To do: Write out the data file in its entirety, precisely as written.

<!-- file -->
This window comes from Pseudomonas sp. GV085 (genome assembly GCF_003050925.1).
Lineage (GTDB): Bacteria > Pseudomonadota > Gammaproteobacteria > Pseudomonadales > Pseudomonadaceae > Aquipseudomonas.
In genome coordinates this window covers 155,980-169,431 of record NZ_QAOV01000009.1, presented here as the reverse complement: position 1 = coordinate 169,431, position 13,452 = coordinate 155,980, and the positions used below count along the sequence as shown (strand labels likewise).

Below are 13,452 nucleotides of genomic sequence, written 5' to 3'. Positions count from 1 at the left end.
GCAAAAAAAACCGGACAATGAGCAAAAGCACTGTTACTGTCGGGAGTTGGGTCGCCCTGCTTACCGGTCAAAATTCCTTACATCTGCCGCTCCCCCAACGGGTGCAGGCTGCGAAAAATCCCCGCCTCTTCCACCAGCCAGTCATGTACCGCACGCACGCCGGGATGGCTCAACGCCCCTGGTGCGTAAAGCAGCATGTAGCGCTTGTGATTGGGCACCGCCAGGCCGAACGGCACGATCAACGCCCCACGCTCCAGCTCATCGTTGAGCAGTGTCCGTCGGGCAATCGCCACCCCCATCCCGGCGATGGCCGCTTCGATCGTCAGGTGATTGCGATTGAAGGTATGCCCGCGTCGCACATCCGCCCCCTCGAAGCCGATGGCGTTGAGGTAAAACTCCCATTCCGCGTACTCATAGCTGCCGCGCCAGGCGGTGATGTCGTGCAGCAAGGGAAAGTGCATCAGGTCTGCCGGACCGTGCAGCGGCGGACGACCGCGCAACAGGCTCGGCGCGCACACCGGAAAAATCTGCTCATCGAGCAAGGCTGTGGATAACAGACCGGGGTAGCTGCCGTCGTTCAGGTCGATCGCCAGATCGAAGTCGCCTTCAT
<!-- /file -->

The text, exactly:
This window comes from Pseudomonas sp. GV085 (genome assembly GCF_003050925.1).
Lineage (GTDB): Bacteria > Pseudomonadota > Gammaproteobacteria > Pseudomonadales > Pseudomonadaceae > Aquipseudomonas.
In genome coordinates this window covers 155,980-169,431 of record NZ_QAOV01000009.1, presented here as the reverse complement: position 1 = coordinate 169,431, position 13,452 = coordinate 155,980, and the positions used below count along the sequence as shown (strand labels likewise).

Below are 13,452 nucleotides of genomic sequence, written 5' to 3'. Positions count from 1 at the left end.
GCAAAAAAAACCGGACAATGAGCAAAAGCACTGTTACTGTCGGGAGTTGGGTCGCCCTGCTTACCGGTCAAAATTCCTTACATCTGCCGCTCCCCCAACGGGTGCAGGCTGCGAAAAATCCCCGCCTCTTCCACCAGCCAGTCATGTACCGCACGCACGCCGGGATGGCTCAACGCCCCTGGTGCGTAAAGCAGCATGTAGCGCTTGTGATTGGGCACCGCCAGGCCGAACGGCACGATCAACGCCCCACGCTCCAGCTCATCGTTGAGCAGTGTCCGTCGGGCAATCGCCACCCCCATCCCGGCGATGGCCGCTTCGATCGTCAGGTGATTGCGATTGAAGGTATGCCCGCGTCGCACATCCGCCCCCTCGAAGCCGATGGCGTTGAGGTAAAACTCCCATTCCGCGTACTCATAGCTGCCGCGCCAGGCGGTGATGTCGTGCAGCAAGGGAAAGTGCATCAGGTCTGCCGGACCGTGCAGCGGCGGACGACCGCGCAACAGGCTCGGCGCGCACACCGGAAAAATCTGCTCATCGAGCAAGGCTGTGGATAACAGACCGGGGTAGCTGCCGTCGTTCAGGTCGATCGCCAGATCGAAGTCGCCTTCAT